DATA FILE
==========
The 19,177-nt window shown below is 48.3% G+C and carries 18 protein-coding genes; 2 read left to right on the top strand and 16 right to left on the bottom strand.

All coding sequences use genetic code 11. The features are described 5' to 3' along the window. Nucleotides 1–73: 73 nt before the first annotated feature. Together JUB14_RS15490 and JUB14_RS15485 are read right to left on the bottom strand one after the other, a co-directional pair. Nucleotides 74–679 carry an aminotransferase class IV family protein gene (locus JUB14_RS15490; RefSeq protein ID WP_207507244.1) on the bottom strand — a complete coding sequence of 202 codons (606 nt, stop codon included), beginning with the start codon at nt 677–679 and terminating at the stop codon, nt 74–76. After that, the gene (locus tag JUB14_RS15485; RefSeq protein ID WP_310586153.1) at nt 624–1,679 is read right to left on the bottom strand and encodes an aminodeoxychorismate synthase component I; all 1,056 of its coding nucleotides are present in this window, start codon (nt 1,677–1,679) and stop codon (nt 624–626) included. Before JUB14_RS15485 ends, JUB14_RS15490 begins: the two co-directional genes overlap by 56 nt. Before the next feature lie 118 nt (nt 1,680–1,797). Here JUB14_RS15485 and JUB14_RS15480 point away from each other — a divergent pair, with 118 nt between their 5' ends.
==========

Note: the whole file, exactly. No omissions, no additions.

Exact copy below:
The 19,177-nt window shown below is 48.3% G+C and carries 18 protein-coding genes; 2 read left to right on the top strand and 16 right to left on the bottom strand.

All coding sequences use genetic code 11. The features are described 5' to 3' along the window. Nucleotides 1–73: 73 nt before the first annotated feature. Together JUB14_RS15490 and JUB14_RS15485 are read right to left on the bottom strand one after the other, a co-directional pair. Nucleotides 74–679 carry an aminotransferase class IV family protein gene (locus JUB14_RS15490; RefSeq protein ID WP_207507244.1) on the bottom strand — a complete coding sequence of 202 codons (606 nt, stop codon included), beginning with the start codon at nt 677–679 and terminating at the stop codon, nt 74–76. After that, the gene (locus tag JUB14_RS15485; RefSeq protein ID WP_310586153.1) at nt 624–1,679 is read right to left on the bottom strand and encodes an aminodeoxychorismate synthase component I; all 1,056 of its coding nucleotides are present in this window, start codon (nt 1,677–1,679) and stop codon (nt 624–626) included. Before JUB14_RS15485 ends, JUB14_RS15490 begins: the two co-directional genes overlap by 56 nt. Before the next feature lie 118 nt (nt 1,680–1,797). Here JUB14_RS15485 and JUB14_RS15480 point away from each other — a divergent pair, with 118 nt between their 5' ends.